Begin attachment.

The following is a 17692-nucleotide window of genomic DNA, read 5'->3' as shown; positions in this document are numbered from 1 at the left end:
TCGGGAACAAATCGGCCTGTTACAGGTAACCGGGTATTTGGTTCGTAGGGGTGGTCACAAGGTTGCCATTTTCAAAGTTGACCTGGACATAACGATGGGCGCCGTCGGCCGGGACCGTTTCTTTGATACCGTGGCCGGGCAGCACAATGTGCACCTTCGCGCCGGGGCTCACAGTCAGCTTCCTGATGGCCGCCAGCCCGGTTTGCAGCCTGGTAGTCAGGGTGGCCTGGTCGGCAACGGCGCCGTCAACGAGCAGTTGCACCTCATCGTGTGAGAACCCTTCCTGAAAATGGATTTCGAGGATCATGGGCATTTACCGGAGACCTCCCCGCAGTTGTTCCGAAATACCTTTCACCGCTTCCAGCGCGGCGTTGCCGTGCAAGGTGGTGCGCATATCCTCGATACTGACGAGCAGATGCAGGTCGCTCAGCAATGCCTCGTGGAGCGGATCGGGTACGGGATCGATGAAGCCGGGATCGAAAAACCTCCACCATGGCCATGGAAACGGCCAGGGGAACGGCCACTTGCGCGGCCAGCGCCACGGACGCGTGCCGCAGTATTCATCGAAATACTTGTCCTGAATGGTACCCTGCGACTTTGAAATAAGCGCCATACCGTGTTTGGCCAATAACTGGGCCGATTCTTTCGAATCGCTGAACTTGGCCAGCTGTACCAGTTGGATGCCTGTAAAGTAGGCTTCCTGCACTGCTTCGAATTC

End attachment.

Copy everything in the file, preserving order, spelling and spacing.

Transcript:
The following is a 17692-nucleotide window of genomic DNA, read 5'->3' as shown; positions in this document are numbered from 1 at the left end:
TCGGGAACAAATCGGCCTGTTACAGGTAACCGGGTATTTGGTTCGTAGGGGTGGTCACAAGGTTGCCATTTTCAAAGTTGACCTGGACATAACGATGGGCGCCGTCGGCCGGGACCGTTTCTTTGATACCGTGGCCGGGCAGCACAATGTGCACCTTCGCGCCGGGGCTCACAGTCAGCTTCCTGATGGCCGCCAGCCCGGTTTGCAGCCTGGTAGTCAGGGTGGCCTGGTCGGCAACGGCGCCGTCAACGAGCAGTTGCACCTCATCGTGTGAGAACCCTTCCTGAAAATGGATTTCGAGGATCATGGGCATTTACCGGAGACCTCCCCGCAGTTGTTCCGAAATACCTTTCACCGCTTCCAGCGCGGCGTTGCCGTGCAAGGTGGTGCGCATATCCTCGATACTGACGAGCAGATGCAGGTCGCTCAGCAATGCCTCGTGGAGCGGATCGGGTACGGGATCGATGAAGCCGGGATCGAAAAACCTCCACCATGGCCATGGAAACGGCCAGGGGAACGGCCACTTGCGCGGCCAGCGCCACGGACGCGTGCCGCAGTATTCATCGAAATACTTGTCCTGAATGGTACCCTGCGACTTTGAAATAAGCGCCATACCGTGTTTGGCCAATAACTGGGCCGATTCTTTCGAATCGCTGAACTTGGCCAGCTGTACCAGTTGGATGCCTGTAAAGTAGGCTTCCTGCACTGCTTCGAATTC